Thursday, December 30, 2010

Day 80 - Navigating the Camino...

Navigating has always been one of my stronger points. That is, if I'm equipped with a good map and speak the language of the country that I'm travelling in. Reading what Tony Kevin has to say on the topic of navigating the Camino in his book, 'Walking the Camino - a modern pilgrimage to Santiago' I've realised that my skills are going to be put to the test in this department!

I suspect that my two biggest challenges are going to be, firstly, yo no hablo español and secondly - the trusty yellow arrows and waymakers aren't exactly around every single corner on the route, especially out in the countryside...  

This is how Tony, in his delightful manner, puts it:

' This might be a good moment to pull together some thoughts about navigation. This is an important practical question for non-Spanish speaking pilgrims. If you do not have enough confidence in Spanish to ask directions and understand the answers, how do you avoid getting seriously lost? Asking directions can be a problem even for good Spanish speakers: quite often, a local will say 'a la izquierda' (to the left) while waving to the right with his right hand, or 'a la derecha' (to the right) while his left hand points to the left. It is hard to decide whether to believe the words or the hands!'

'The camino, like a Roman or medieval road,tries to avoid serious detours from the most direct, shortest line of walk. So it goes straight up and over the top of hills that are in the way, rather than curving around them as do motor roads. Sometimes, in rough terrain with sheep or goat tracks meandering aimlessly around, it can be hard to stay on the right path. You have to put all your trust in the directions indicated by the yellow waymarks. They are a metaphor for spiritual guidance in life,in that they are always correct (they never misdirect) and sometimes easily visible, but at other times quite hard to see. On the camino that I walked, they were painted in the oddest and most obscure places - mostly on wayside rocks or trees, but also on fence posts or lamp posts, at the corner of buildings, on street signs, even in treeless wheatfields on drain culverts at one's feet. Sometimes there are too few of them - in some places the local Friends seem to have decided to not make it too easy for pilgrims, to make them work at finding the next arrow, which may be several kilometres ahead. In other areas there are yellow arrows everywhere. But that is all part of the fun of navigation - and there is the delight and relief when you spy the next yellow arrow and realise you haven't lost the track. Sometimes there are yellow crosses, warning not to take a particular road. Sometimes there are puzzlingly bent arrows pointing upwards and then off to the right or left - what do they mean?'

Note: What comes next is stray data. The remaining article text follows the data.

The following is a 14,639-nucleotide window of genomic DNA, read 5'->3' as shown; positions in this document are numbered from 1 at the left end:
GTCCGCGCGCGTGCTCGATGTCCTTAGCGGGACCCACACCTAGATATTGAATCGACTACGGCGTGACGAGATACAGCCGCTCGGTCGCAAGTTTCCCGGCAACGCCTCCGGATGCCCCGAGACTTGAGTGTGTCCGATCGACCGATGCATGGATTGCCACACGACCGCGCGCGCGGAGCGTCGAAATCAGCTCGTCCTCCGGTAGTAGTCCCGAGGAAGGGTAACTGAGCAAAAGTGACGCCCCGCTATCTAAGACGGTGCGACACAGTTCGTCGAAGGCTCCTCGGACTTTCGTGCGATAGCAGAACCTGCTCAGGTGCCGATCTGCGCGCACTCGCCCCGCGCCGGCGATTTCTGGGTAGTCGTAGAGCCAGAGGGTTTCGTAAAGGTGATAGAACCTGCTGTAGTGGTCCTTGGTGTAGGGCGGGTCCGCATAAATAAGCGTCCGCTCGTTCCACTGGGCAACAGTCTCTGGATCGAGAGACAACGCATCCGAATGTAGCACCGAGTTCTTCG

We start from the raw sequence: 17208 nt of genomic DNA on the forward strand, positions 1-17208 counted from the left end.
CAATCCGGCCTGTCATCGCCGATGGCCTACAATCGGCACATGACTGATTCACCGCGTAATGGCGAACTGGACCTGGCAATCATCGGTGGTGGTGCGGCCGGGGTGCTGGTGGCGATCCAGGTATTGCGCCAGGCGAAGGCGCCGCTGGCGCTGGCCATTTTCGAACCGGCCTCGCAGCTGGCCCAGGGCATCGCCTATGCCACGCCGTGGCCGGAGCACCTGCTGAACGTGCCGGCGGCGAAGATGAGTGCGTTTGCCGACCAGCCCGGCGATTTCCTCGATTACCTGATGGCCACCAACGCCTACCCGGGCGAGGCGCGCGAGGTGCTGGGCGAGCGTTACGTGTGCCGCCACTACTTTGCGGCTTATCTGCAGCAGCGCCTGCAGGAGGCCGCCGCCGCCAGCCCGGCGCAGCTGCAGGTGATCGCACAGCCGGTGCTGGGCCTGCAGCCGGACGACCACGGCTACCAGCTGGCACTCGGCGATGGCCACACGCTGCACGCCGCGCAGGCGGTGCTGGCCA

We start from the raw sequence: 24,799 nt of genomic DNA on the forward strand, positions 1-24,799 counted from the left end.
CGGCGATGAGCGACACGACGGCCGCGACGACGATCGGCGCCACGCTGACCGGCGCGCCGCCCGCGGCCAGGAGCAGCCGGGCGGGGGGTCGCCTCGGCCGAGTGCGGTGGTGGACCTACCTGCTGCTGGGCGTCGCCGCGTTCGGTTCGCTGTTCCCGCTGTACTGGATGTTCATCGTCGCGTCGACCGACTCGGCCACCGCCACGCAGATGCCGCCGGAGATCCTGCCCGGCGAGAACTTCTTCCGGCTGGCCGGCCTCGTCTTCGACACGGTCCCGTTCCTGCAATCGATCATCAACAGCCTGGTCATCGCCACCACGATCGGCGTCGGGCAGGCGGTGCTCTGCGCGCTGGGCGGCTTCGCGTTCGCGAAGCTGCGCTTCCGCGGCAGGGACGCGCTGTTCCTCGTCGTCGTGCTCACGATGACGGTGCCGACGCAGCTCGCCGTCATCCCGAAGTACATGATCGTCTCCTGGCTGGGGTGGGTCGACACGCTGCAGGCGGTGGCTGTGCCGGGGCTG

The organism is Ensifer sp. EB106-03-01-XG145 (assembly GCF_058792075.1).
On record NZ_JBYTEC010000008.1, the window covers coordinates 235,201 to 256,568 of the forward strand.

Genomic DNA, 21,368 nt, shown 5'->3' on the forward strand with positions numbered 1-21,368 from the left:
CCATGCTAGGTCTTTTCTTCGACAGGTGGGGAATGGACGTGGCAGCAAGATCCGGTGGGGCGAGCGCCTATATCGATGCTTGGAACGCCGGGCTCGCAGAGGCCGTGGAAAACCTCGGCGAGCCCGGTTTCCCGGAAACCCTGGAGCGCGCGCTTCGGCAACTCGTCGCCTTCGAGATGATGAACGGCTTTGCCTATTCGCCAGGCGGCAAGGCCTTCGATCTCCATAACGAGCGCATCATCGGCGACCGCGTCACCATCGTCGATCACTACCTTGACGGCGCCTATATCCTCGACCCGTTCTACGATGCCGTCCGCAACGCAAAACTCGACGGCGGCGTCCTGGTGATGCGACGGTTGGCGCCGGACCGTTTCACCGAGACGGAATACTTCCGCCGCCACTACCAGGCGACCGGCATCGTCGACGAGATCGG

I keep reminding myself that I'm not going to be the only one walking the route and if I do get lost, surely there will always be someone to steer me in the right direction again. Perhaps part of the fun is going to be exactly that - losing the way (or should I say 'plot'...) every now and again!